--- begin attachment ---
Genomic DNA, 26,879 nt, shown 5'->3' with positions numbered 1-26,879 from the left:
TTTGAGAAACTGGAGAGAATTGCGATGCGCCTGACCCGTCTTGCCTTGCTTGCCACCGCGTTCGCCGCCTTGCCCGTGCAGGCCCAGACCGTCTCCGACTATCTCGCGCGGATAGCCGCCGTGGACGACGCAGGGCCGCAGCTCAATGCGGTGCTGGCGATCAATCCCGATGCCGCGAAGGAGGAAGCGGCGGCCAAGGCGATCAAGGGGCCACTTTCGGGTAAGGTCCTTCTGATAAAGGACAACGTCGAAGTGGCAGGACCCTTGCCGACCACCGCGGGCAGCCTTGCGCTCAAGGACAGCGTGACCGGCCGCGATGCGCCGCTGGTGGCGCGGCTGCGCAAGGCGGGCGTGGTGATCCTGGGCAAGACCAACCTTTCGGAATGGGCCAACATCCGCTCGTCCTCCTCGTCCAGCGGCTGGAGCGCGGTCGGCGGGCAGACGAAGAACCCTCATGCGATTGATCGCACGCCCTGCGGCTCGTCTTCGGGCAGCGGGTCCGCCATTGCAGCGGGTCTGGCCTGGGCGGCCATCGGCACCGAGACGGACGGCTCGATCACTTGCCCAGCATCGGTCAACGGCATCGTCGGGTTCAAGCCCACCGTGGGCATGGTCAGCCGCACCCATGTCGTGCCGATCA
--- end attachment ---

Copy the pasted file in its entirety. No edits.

Genomic DNA, 26,879 nt, shown 5'->3' with positions numbered 1-26,879 from the left:
TTTGAGAAACTGGAGAGAATTGCGATGCGCCTGACCCGTCTTGCCTTGCTTGCCACCGCGTTCGCCGCCTTGCCCGTGCAGGCCCAGACCGTCTCCGACTATCTCGCGCGGATAGCCGCCGTGGACGACGCAGGGCCGCAGCTCAATGCGGTGCTGGCGATCAATCCCGATGCCGCGAAGGAGGAAGCGGCGGCCAAGGCGATCAAGGGGCCACTTTCGGGTAAGGTCCTTCTGATAAAGGACAACGTCGAAGTGGCAGGACCCTTGCCGACCACCGCGGGCAGCCTTGCGCTCAAGGACAGCGTGACCGGCCGCGATGCGCCGCTGGTGGCGCGGCTGCGCAAGGCGGGCGTGGTGATCCTGGGCAAGACCAACCTTTCGGAATGGGCCAACATCCGCTCGTCCTCCTCGTCCAGCGGCTGGAGCGCGGTCGGCGGGCAGACGAAGAACCCTCATGCGATTGATCGCACGCCCTGCGGCTCGTCTTCGGGCAGCGGGTCCGCCATTGCAGCGGGTCTGGCCTGGGCGGCCATCGGCACCGAGACGGACGGCTCGATCACTTGCCCAGCATCGGTCAACGGCATCGTCGGGTTCAAGCCCACCGTGGGCATGGTCAGCCGCACCCATGTCGTGCCGATCA